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Ben Curtis won the 2003 Open Championship at Royal St. George's. (Franklin/Getty Images)

Curtis leads after delayed third round ends

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After firing a third-round 68 on Sunday morning, Ben Curtis is in position to take a second major championship. Now, Curtis says, the key is to relax.

BLOOMFIELD TOWNSHIP, Mich. (AP) -- Ben Curtis put himself 18 holes from snatching another major championship.

A long shot who won the 2003 British Open with an implausible last-day rally, Curtis battled long and difficult Oakland Hills to shoot a 2-under 68 Sunday to take a one-shot lead over J.B. Holmes through 54 holes at the rain-delayed PGA Championship.

Curtis followed rounds of 73 and 67 and was at 2-under 208 heading into the final round.

Most of the field had to return to Oakland Hills on Sunday morning to complete the third round. The top three twosomes never even got a chance to tee off on Saturday before rain, lightning and thunder created ponds where there never were ponds at the old Donald Ross layout.

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Curtis faced killing about 2 1/2 hours before teeing off in the final group for the final round.

"I'm going to just try to stay patient. To relax," he said. "I'll try to stay off my feet for a couple of hours."

The only other time the 31-year-old Ohioan led a major was when he came from back in the pack with a final-round 69 to win at Royal St. George's.

Curtis, who began the day at even par, had an up-and-down first nine holes after starting around 7:40 a.m. Sunday. He birdied the first two holes, bogeyed the third, birdied the fifth and sixth and bogeyed the eighth. A birdie at the par-4 11th gave him the outright lead, but Holmes, playing in the group behind him, pulled into a tie shortly after with a birdie at the 12th. Holmes made bogey on the next hole to drop a shot off the pace.

Wearing a Detroit Lions cap and the team's Honolulu blue colors, Curtis could have gone even lower. He missed a 6-footer for birdie at 16, saved par at the 17th from a front bunker with an 8-foot putt and then caught a fairway bunker off the tee on the par-4 closing hole. He blasted out and then hit a wedge to the green, missing the quick 15-footer for par.

Meanwhile, Holmes barely missed a birdie putt from the back of the 16th green, saved par from the bunker at 17 and then also hit his drive at 18 into a fairway bunker. He also failed to get up and down after hitting out of the bunker and shot a 70. After rounds of 71 and 68, he was tied for second at 1-under 209 with Sweden's Henrik Stenson. Stenson shot a 68 in the third round.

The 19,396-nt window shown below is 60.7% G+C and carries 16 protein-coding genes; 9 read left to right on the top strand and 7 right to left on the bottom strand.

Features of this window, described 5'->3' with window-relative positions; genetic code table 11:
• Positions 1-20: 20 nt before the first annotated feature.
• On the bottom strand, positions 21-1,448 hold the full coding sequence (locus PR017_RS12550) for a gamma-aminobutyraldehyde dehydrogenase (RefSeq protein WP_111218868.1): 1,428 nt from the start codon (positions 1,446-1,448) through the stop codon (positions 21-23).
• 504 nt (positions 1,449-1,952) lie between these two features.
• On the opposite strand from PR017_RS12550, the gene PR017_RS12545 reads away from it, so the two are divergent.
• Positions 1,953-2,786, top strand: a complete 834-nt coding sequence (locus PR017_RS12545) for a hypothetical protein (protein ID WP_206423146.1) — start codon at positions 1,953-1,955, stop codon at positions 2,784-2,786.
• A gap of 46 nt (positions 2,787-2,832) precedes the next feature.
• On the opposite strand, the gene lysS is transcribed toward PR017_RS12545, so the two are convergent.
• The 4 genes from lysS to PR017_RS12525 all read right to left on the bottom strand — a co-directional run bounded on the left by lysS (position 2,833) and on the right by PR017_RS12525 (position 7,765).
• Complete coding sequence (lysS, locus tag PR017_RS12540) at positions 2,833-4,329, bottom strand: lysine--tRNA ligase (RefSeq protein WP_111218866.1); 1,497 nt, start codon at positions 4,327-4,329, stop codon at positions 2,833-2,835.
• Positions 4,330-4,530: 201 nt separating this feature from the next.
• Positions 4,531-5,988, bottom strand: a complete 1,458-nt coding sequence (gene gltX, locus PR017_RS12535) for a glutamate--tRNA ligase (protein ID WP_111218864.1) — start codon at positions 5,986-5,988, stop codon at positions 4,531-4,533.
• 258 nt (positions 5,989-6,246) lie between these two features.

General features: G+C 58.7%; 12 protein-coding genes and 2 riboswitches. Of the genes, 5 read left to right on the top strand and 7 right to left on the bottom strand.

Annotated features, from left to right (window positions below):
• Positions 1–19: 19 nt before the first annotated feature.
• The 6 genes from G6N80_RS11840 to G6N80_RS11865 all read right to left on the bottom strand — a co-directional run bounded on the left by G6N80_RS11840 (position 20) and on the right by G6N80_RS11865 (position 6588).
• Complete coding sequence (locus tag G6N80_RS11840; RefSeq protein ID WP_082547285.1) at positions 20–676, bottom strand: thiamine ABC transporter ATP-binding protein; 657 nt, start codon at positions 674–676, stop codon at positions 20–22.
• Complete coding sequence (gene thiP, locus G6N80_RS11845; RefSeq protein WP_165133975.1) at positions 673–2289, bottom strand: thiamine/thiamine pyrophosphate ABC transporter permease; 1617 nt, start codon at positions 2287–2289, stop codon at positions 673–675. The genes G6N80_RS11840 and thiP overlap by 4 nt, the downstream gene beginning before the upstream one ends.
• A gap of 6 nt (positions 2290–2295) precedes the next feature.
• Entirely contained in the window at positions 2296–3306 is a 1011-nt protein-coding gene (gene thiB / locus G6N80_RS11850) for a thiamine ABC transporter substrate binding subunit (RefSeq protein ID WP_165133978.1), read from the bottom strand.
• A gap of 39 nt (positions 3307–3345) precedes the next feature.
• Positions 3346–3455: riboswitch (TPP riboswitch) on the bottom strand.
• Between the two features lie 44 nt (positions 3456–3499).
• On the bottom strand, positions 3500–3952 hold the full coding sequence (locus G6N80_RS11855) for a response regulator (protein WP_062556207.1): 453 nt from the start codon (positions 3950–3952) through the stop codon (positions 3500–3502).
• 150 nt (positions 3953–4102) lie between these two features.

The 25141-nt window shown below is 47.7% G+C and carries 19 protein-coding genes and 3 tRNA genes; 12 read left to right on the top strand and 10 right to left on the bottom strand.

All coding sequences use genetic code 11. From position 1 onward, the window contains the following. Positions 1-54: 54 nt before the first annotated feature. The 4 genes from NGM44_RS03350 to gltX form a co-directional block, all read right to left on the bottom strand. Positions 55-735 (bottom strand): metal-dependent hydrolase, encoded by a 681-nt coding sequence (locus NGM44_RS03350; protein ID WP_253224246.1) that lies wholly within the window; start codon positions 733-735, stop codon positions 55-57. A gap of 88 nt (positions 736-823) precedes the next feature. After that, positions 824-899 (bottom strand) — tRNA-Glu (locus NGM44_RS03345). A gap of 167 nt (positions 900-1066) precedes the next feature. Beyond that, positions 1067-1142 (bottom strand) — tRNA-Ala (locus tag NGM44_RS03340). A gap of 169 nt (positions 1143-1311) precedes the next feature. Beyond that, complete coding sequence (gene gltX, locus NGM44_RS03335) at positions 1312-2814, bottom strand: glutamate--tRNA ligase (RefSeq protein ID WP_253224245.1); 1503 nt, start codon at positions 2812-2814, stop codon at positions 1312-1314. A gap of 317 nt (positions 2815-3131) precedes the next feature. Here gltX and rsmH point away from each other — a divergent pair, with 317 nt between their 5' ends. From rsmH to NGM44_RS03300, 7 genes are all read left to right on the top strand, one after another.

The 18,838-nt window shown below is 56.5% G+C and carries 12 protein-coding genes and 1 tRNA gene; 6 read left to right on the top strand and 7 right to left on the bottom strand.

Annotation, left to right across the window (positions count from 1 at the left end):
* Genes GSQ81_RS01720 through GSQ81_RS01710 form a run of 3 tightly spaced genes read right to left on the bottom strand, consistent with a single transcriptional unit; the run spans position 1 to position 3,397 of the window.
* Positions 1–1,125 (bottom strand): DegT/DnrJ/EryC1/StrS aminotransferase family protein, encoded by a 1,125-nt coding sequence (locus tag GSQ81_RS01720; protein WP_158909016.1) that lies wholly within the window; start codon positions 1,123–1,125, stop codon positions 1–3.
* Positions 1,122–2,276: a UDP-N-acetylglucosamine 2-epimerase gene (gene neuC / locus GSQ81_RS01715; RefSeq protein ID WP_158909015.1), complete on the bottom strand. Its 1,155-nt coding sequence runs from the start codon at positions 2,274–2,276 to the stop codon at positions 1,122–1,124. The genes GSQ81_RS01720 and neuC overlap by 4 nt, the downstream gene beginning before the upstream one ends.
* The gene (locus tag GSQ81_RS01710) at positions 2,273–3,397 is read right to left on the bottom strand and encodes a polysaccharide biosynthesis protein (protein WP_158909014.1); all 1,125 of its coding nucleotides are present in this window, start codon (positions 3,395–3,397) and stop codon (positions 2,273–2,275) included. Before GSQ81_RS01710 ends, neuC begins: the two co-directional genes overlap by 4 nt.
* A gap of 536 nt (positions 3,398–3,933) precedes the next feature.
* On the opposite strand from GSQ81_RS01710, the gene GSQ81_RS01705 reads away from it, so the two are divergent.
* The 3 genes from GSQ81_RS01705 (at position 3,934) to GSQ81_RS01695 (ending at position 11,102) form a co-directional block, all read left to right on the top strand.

They were the only three players under par for 54 holes.

A victory by either Curtis or Holmes would give them an automatic berth on the U.S. Ryder Cup team.

Should Curtis win, it would prove that his win at Royal St. George's five years ago was no fluke. He has the approach _ hitting fairways and greens, making pars _ that is perfect for playing a hard course where bogeys or something worse are lurking on every hole.

If Holmes, a long-hitting 26-year-old Kentuckian, were to win, he would be the first player to win a major championship using a long putter.

Curtis, Holmes and Stenson were in the final grouping. No one since 1995 has come from anywhere other than the final grouping to win the PGA Championship.

The heavy rains on Saturday made the greens somewhat more receptive than they had been earlier in the week, but they also lengthened the course by taking the roll off tee shots. And even though the greens didn't have as much breakneck speed as before the storm, they were expected to dry out because of the light winds swirling around the course.

Two-time defending British Open champion Padraig Harrington made the biggest news early Sunday with four straight birdies starting at No. 14. He threatened to tie the competitive course record of 5-under 65, which was matched by Andres Romero before play was suspended on Saturday, but bogeyed No. 18. Harrington's 66 left him at 1 over for the tournament through 54 holes.

He was tied there with Sergio Garcia (69) and Charlie Wi, who capped his third consecutive 70 with a clutch 10-foot par putt on 18.

At 2 over were Romero and Jeev Milkha Singh (70).

Camilo Villegas, in the group at 3 over, was 5 under for his round until a bogey on the 17th, and he was furious with himself leaving the 18th. He came up just short, chipped nicely to 3 feet, but missed the par putt, and had to hole a 5-footer to make bogey.

Justin Rose was poised to make a move but he came undone with a triple-bogey 7 at the 11th. He finished with a 74 and was at 4 over.

Twenty-five of the 73 players were on the course when play was stopped Saturday and six had yet to tee off. PGA of America officials hoped to complete the third round by noon and then have the final round begin about 20 minutes later with the leaders going off around 2:20.

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